Family: Cupressaceae Bartl.
Juniperus communis
Distribution: Europe, Asia, North America – from Iceland and Ireland through Siberia and Japan to California and Nova Scotia. The Common Juniper is the most widespread juniper species, and many subspecies and varieties have been described. The nominate subspecies occurs in Europe and Siberia.
Ecology: It grows on pastures, rocky slopes, edges of woods, moorland, from lowlands to mountains.
Description: A coniferous evergreen shrub or a small tree with conical crown, 5–15 m high. Needles stiff, grey-green, in trimerous whorls. The plant is dioecious – the female cones are green, the male cones yellowish. The berry-like globose fruits are green at first, then blue-black when ripe in the second year.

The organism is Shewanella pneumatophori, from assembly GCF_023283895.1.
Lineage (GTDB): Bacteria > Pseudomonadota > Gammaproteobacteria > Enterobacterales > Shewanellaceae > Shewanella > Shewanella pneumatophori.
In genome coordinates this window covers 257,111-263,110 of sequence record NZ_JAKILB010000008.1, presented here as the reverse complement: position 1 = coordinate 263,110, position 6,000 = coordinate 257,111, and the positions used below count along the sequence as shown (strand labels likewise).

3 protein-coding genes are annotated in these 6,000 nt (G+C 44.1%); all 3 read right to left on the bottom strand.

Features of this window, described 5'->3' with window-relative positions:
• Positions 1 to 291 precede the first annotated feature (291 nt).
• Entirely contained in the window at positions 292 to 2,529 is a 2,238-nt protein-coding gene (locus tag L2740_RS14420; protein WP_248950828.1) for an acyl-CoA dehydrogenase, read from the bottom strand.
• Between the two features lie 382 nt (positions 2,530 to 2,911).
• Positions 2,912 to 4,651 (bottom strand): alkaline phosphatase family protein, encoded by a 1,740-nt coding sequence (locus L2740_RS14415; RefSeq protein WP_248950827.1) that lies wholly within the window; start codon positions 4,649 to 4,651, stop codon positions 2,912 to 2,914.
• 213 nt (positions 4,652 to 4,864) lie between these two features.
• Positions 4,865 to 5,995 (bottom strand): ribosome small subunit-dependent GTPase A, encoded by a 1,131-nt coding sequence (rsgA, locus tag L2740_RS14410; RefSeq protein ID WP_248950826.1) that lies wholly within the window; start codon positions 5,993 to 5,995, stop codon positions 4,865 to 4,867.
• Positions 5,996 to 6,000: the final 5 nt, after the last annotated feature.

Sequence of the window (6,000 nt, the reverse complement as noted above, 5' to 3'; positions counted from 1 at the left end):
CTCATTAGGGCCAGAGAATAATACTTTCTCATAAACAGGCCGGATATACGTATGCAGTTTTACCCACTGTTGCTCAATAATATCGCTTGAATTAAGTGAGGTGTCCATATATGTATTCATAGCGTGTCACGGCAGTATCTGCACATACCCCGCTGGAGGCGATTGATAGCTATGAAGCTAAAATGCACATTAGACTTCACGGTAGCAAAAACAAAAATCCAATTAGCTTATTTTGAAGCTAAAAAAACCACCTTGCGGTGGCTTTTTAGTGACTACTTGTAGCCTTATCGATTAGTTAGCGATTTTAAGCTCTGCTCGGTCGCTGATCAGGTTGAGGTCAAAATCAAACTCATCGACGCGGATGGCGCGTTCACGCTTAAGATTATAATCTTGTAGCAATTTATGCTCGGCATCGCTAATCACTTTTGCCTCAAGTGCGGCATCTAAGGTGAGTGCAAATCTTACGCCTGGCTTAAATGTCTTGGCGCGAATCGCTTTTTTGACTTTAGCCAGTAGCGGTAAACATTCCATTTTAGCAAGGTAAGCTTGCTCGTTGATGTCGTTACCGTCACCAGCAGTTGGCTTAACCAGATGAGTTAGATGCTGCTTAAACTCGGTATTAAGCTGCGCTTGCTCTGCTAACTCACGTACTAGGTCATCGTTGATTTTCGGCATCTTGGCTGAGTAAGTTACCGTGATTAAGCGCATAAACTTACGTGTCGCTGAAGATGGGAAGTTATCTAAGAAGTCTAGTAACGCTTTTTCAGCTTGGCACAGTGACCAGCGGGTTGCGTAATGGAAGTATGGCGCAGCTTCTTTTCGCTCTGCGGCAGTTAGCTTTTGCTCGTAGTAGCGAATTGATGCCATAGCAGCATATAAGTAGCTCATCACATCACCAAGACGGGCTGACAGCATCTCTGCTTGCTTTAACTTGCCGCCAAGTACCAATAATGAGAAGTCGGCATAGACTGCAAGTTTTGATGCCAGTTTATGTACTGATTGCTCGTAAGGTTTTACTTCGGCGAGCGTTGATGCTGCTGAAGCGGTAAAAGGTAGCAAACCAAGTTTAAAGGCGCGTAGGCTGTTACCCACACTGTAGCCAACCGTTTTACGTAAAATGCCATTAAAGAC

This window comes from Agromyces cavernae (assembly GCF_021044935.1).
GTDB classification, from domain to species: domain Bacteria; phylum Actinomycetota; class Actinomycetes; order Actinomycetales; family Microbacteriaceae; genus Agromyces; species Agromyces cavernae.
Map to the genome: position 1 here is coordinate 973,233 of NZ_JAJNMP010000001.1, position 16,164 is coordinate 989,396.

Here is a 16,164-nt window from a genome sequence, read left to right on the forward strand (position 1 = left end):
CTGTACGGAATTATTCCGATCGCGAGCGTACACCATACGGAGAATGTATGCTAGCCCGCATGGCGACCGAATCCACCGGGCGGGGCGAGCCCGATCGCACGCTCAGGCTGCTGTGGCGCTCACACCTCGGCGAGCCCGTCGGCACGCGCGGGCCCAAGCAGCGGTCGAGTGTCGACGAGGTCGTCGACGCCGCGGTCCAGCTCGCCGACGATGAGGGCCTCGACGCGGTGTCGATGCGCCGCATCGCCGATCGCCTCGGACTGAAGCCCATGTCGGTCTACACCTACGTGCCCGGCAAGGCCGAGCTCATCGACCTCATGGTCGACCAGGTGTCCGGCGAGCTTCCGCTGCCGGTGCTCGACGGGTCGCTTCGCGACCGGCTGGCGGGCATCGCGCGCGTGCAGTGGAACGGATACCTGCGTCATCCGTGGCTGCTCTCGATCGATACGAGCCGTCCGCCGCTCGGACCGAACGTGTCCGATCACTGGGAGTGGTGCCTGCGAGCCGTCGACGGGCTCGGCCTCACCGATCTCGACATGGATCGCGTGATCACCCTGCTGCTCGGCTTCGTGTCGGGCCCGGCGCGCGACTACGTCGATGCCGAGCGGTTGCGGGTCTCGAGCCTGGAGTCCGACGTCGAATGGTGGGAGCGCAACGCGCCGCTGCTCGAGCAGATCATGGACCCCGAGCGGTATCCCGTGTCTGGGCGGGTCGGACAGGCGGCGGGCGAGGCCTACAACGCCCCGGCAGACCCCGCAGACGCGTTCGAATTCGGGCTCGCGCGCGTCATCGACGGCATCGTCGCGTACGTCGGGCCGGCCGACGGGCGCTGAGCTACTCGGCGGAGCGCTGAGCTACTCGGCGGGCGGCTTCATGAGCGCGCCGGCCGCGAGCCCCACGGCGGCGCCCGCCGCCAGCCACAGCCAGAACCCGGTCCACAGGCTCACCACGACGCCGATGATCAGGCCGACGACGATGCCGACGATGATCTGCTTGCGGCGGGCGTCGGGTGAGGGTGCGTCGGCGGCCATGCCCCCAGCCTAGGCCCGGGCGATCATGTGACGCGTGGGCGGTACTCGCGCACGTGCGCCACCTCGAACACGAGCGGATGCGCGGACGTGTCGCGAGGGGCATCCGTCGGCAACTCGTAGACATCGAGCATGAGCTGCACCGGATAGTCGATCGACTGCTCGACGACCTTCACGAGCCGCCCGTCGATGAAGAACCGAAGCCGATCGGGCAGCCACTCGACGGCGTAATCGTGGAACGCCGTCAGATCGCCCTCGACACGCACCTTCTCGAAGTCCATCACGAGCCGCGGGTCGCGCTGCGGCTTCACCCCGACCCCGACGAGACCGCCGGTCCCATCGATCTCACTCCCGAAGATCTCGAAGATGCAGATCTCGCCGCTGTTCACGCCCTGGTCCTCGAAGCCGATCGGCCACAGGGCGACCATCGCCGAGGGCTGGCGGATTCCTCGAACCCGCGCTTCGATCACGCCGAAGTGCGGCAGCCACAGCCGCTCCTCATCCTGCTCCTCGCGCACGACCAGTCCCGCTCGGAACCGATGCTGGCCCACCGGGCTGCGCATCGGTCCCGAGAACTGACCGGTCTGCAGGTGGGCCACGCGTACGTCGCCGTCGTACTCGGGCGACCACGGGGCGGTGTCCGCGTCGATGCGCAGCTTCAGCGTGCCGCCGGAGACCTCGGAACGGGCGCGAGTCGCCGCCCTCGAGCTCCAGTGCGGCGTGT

Threat and protection: The Common Juniper is a protected species in Czechia.
Use: The dried berries are used on their own in an infusion or in tea mixtures for dropsy and bladder and kidney disorders, the wood is used for the same purposes but it is not as potent as the berries.
Note: This species and several American and Asian species is also often cultivated.
Juniperus communisJuniperus communis
Juniperus communisJuniperus communis
Juniperus communis
Photos: 25. 9. 2003 (Czechia, Švařec).